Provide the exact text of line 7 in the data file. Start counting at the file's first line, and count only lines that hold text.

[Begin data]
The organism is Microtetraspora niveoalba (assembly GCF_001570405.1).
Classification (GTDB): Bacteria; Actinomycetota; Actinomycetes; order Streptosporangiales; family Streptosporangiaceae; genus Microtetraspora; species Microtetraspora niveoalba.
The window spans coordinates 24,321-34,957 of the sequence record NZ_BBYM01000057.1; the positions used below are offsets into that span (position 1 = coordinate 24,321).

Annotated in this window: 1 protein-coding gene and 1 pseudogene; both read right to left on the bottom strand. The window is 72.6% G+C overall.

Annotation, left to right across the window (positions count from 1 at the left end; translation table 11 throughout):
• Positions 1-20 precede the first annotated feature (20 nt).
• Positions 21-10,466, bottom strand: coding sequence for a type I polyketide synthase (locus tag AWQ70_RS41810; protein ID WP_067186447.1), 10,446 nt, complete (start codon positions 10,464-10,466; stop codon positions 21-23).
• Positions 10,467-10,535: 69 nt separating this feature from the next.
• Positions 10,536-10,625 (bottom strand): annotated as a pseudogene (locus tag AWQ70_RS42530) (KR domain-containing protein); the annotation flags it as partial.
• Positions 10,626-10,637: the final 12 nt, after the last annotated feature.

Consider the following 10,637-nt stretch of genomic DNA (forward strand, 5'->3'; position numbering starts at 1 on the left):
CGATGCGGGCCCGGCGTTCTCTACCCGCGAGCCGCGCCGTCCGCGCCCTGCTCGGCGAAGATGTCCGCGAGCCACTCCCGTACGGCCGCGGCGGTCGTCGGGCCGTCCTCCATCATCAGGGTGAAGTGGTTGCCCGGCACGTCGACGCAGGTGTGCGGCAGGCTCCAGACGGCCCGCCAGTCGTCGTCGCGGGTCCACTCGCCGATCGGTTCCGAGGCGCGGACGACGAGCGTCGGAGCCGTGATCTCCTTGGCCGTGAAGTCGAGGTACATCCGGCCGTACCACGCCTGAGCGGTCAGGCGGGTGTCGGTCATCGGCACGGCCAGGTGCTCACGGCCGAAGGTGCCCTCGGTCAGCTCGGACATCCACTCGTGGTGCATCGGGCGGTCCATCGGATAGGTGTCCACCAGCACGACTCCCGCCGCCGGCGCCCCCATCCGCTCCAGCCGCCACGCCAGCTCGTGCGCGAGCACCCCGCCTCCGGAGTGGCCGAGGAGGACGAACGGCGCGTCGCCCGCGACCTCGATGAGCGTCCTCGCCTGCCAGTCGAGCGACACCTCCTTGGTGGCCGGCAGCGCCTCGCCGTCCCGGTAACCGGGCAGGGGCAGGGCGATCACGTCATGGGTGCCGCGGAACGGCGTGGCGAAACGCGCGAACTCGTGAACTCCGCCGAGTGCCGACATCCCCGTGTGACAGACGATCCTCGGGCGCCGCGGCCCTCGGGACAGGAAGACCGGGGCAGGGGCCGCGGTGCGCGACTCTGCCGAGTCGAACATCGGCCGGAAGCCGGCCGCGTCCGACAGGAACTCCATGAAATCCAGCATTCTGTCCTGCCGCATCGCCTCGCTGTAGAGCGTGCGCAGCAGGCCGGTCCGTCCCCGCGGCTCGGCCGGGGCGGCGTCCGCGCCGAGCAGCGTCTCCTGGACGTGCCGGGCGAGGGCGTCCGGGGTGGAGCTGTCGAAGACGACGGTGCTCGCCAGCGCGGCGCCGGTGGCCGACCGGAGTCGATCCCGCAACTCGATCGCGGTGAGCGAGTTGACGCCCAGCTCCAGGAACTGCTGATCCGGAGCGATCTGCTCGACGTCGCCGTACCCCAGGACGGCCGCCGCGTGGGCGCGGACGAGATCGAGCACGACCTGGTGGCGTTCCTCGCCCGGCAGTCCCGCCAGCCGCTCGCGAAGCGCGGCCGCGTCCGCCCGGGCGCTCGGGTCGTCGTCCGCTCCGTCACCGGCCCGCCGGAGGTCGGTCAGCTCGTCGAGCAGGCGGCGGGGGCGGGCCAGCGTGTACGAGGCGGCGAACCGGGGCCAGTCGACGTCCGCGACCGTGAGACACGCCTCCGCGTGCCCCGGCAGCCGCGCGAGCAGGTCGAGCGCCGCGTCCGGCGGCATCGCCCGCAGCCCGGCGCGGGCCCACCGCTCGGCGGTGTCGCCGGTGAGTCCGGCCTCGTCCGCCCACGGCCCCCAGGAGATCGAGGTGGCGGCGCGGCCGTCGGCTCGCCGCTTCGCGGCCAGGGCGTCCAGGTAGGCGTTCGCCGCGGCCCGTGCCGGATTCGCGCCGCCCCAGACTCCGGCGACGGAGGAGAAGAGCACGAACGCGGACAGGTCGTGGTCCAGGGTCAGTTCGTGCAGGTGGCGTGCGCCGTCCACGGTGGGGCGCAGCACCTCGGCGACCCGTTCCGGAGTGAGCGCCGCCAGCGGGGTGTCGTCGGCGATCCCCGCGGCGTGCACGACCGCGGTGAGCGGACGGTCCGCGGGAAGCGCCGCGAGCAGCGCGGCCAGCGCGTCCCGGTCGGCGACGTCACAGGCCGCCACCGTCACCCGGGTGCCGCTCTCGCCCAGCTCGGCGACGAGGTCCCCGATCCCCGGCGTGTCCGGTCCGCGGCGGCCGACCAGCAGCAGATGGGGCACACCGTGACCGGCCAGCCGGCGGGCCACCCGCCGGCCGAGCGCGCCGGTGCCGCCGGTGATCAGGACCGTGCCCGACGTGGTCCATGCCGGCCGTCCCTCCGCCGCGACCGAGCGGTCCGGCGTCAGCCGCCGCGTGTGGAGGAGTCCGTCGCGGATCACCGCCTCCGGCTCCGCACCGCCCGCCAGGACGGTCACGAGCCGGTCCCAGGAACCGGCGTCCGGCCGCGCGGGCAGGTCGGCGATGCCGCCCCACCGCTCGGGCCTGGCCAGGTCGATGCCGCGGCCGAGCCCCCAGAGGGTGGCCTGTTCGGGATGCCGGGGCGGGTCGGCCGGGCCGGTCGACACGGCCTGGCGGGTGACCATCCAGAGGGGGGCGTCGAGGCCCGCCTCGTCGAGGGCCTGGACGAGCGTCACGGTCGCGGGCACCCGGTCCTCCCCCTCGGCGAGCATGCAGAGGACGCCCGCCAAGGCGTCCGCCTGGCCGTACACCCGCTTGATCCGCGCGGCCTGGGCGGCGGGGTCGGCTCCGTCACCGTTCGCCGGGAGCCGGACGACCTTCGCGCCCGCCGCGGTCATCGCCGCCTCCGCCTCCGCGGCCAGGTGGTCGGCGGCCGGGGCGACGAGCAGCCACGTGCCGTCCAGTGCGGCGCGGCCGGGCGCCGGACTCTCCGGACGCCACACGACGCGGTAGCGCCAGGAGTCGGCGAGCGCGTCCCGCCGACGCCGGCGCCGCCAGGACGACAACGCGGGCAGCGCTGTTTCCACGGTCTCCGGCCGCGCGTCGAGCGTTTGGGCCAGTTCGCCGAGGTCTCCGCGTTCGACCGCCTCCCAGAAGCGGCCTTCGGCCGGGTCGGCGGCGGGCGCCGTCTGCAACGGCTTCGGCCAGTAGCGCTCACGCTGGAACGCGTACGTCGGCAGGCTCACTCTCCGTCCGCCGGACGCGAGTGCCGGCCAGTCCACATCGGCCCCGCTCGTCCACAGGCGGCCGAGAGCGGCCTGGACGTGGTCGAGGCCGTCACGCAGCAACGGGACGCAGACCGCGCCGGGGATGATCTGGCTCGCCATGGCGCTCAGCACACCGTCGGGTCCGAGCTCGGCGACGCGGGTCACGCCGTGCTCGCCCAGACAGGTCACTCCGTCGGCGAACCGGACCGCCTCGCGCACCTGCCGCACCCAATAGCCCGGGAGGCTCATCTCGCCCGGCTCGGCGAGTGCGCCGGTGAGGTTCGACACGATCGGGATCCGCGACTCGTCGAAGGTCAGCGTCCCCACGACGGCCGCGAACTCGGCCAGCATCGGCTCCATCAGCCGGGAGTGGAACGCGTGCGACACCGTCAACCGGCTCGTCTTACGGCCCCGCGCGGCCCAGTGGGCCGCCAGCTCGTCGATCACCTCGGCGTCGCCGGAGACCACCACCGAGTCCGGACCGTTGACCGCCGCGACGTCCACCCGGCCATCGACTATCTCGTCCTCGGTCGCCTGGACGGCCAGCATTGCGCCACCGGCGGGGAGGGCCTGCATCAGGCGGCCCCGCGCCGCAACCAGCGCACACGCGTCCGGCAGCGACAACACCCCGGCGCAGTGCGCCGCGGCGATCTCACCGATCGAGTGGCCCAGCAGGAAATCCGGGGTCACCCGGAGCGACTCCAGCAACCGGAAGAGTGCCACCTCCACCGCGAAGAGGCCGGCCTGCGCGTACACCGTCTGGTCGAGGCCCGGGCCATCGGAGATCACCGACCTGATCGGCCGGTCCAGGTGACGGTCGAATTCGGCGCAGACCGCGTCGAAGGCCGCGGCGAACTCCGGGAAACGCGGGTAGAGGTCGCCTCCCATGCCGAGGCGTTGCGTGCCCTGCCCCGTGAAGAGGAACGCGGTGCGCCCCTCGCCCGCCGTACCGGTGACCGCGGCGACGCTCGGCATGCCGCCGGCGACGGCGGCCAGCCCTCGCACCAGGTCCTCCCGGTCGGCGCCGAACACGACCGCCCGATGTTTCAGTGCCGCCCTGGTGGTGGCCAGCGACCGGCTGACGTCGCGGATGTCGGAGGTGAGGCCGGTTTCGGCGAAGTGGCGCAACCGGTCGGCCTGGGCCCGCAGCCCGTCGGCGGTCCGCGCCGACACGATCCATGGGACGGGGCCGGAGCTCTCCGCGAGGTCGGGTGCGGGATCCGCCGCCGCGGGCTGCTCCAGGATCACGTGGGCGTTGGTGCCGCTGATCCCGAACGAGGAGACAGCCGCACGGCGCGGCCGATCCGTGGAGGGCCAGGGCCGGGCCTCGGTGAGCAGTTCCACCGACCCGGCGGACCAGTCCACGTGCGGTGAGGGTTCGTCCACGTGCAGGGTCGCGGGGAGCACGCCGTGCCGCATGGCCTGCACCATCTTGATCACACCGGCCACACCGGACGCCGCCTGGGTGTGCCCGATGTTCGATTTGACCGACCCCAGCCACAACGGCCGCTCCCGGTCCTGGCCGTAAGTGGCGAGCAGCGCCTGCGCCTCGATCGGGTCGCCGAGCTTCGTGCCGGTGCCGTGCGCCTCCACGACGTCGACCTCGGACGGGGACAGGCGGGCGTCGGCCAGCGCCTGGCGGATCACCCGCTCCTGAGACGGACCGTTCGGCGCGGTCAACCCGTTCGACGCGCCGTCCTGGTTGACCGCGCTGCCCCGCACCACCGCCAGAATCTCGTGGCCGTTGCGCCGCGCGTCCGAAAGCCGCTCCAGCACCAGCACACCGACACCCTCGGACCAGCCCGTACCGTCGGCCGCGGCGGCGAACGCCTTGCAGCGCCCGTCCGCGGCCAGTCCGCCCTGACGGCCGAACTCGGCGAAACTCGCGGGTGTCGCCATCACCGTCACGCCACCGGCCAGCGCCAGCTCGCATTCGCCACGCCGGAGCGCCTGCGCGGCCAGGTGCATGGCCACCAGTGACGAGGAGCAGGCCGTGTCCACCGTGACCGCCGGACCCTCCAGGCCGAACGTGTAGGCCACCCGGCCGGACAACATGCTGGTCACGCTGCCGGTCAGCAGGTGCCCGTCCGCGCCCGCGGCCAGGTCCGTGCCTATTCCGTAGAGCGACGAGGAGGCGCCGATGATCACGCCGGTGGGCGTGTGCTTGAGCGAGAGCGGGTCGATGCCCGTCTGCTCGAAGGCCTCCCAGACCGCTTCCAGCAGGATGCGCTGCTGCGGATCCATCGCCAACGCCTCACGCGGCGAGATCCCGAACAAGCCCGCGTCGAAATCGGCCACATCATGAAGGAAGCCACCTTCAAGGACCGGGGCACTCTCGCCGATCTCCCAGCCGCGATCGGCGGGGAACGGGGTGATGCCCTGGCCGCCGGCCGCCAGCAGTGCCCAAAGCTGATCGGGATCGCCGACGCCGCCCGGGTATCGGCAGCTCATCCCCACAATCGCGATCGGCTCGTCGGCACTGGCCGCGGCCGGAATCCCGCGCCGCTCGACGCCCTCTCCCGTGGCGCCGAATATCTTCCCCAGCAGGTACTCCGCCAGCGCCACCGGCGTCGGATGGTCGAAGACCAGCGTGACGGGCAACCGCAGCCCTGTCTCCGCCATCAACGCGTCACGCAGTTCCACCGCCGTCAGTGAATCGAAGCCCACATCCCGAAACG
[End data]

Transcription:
• Positions 21-10,466, bottom strand: coding sequence for a type I polyketide synthase (locus tag AWQ70_RS41810; protein ID WP_067186447.1), 10,446 nt, complete (start codon positions 10,464-10,466; stop codon positions 21-23).